Government loses 25m confidential records

In the largest-ever data breach by the government, HMRC has lost the details of every child in the country
Written by Tom Espiner, Contributor

HM Revenue & Customs has admitted to losing the details of 25 million individuals, with 7.25 million UK families potentially affected.

In a speech to parliament on Tuesday, the chancellor of the exchequer, Alistair Darling, said that two discs containing the details of everybody in the UK who claims and receives child benefits had been lost.

Details on the discs, which were only password protected, included names, addresses, dates of birth, national insurance numbers and bank and building society account details.

"This is an extremely serious matter," said Darling. "HMRC failed to meet the high standards expected of it. I recognise that millions of people across the country will be concerned."

The discs were lost during a National Audit Office (NAO) investigation in October. A junior official in HMRC sent the unencrypted discs to the NAO, but HMRC were not informed that the discs had not arrived to be audited until 8 November. Darling himself was informed of the loss on 10 November — three weeks after the discs had failed to arrive at the NAO.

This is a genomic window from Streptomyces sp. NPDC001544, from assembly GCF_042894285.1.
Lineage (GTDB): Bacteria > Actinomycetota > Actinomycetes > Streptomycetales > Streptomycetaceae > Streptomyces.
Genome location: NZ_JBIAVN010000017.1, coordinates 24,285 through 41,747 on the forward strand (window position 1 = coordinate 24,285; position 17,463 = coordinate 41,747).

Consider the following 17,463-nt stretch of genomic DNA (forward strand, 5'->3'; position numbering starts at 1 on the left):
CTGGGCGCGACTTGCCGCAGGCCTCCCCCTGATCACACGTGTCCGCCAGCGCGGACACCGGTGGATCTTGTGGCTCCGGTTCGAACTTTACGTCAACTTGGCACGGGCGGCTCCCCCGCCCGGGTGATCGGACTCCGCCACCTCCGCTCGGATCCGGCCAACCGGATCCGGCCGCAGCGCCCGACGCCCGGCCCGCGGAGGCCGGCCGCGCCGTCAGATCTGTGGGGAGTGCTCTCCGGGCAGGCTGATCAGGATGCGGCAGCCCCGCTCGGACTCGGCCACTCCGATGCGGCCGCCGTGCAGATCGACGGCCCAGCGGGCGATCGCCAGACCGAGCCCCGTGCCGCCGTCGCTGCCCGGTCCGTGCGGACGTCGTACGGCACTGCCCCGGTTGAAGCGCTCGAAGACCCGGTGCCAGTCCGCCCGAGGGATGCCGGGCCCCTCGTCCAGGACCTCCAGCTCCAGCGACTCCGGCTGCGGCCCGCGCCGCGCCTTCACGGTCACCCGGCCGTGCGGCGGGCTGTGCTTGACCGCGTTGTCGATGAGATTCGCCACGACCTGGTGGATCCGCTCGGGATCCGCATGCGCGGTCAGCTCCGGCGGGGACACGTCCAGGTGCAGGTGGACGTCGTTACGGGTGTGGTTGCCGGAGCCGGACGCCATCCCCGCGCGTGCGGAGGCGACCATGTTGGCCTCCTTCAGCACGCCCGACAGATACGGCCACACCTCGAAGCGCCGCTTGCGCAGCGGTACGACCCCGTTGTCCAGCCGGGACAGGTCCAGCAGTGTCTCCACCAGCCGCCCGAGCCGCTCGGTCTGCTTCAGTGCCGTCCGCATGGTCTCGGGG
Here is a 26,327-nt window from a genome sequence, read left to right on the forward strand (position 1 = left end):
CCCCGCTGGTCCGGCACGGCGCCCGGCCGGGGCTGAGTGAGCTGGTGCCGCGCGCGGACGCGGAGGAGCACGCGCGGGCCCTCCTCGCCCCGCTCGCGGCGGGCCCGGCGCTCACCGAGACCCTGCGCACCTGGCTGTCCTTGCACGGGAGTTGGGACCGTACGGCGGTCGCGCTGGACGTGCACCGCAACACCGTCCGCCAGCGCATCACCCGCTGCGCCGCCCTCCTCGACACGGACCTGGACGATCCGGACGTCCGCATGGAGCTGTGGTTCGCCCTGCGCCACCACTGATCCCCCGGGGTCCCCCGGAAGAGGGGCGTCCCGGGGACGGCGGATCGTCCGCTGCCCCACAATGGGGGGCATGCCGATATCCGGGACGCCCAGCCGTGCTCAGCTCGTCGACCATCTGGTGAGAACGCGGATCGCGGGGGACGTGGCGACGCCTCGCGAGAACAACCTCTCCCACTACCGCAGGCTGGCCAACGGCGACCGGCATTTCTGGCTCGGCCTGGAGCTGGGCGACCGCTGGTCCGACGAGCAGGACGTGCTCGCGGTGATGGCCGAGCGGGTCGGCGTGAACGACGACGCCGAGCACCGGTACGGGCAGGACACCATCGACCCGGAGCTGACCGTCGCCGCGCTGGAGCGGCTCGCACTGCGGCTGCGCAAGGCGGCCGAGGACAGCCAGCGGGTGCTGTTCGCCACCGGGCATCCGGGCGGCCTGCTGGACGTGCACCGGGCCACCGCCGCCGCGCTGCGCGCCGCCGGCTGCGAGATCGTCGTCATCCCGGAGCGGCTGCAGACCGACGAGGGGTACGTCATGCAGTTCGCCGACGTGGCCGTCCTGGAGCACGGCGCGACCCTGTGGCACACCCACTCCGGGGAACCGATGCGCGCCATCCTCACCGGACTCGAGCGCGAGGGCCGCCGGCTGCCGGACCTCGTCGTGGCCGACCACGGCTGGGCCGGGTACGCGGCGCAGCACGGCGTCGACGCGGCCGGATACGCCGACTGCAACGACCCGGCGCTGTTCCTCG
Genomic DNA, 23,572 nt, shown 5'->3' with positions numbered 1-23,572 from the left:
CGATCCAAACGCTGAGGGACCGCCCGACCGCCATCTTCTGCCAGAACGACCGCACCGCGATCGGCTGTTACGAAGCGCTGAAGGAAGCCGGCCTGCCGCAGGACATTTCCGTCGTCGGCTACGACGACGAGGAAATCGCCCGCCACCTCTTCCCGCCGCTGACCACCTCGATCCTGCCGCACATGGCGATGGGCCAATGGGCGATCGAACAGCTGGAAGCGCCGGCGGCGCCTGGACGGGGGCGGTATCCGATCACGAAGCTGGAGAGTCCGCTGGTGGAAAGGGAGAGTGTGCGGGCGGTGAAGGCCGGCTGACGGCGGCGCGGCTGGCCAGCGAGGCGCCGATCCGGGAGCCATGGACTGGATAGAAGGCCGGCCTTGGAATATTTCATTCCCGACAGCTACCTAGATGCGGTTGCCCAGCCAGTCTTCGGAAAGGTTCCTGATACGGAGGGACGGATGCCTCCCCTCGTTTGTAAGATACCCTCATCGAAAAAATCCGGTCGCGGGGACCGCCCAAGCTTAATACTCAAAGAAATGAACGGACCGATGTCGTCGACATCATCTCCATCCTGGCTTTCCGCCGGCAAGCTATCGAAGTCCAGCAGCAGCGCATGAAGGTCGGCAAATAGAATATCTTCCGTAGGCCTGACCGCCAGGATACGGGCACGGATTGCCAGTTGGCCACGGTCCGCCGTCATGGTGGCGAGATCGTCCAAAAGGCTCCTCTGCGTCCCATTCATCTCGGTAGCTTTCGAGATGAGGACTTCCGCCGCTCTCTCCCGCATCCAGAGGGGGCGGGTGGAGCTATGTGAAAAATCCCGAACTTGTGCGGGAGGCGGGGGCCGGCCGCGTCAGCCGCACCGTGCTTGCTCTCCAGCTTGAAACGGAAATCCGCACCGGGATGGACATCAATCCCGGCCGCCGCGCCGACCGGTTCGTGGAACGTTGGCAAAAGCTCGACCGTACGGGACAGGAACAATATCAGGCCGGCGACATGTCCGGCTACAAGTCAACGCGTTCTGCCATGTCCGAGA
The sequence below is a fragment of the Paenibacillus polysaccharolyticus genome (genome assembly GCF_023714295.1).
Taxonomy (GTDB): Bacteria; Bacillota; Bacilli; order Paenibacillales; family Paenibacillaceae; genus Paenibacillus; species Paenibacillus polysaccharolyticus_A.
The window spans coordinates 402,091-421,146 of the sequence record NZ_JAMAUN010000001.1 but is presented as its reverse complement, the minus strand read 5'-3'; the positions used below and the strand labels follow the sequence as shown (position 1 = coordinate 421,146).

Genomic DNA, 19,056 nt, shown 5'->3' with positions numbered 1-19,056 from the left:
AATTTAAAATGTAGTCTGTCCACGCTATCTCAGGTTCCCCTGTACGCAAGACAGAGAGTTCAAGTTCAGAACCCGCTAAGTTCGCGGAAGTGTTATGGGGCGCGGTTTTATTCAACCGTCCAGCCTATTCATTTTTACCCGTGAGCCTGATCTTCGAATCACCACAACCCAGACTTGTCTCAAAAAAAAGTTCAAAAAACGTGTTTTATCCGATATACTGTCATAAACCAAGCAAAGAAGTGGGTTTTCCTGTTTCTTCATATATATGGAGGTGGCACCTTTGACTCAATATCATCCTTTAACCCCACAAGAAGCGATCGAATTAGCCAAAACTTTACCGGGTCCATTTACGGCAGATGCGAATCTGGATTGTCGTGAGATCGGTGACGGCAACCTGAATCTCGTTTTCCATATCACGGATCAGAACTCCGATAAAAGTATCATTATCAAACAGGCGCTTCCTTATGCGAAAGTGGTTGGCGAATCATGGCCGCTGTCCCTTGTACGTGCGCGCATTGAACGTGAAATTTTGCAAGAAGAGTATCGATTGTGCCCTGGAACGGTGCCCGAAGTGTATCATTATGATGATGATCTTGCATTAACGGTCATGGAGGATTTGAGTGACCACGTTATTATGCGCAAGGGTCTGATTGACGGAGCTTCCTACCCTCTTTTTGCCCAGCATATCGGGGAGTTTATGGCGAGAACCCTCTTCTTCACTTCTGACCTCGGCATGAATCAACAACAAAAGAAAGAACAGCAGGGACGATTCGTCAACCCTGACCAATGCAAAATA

Edward Leigh, the chair of the Public Accounts Committee, later said that the information the NAO requested had specifically been national insurance numbers, and not other personal details.

HMRC had not followed procedures for data transit, said Darling. HMRC had given the discs to courier TNT, but had failed to record or register the discs. When those discs did not arrive, a further two discs with the same information were sent by registered post; those discs did arrive.

"Again, they should never have let this happen," said Darling.

When Darling was informed on 10 November, he ordered searches for the data. When nothing had been found by 14 November, Darling asked the Metropolitan Police to become involved.

Darling said that there had, as yet, been no evidence of fraudulent activity.

"So far the data has not been found," said Darling. "The police told me there was no reason to believe the discs have fallen into the wrong hands, or been used for fraudulent purposes."

Last week Paul Gray, chairman of HMRC, offered to resign over the matter, and did so formally on Tuesday.

This is the second major data-loss incident involving HMRC to emerge this month. On 6 November, it was revealed that the pension details of 15,000 Standard Life customers were sent to the pension provider by HMRC via an unnamed third-party courier at the end of September. The disc went missing and was not encrypted.

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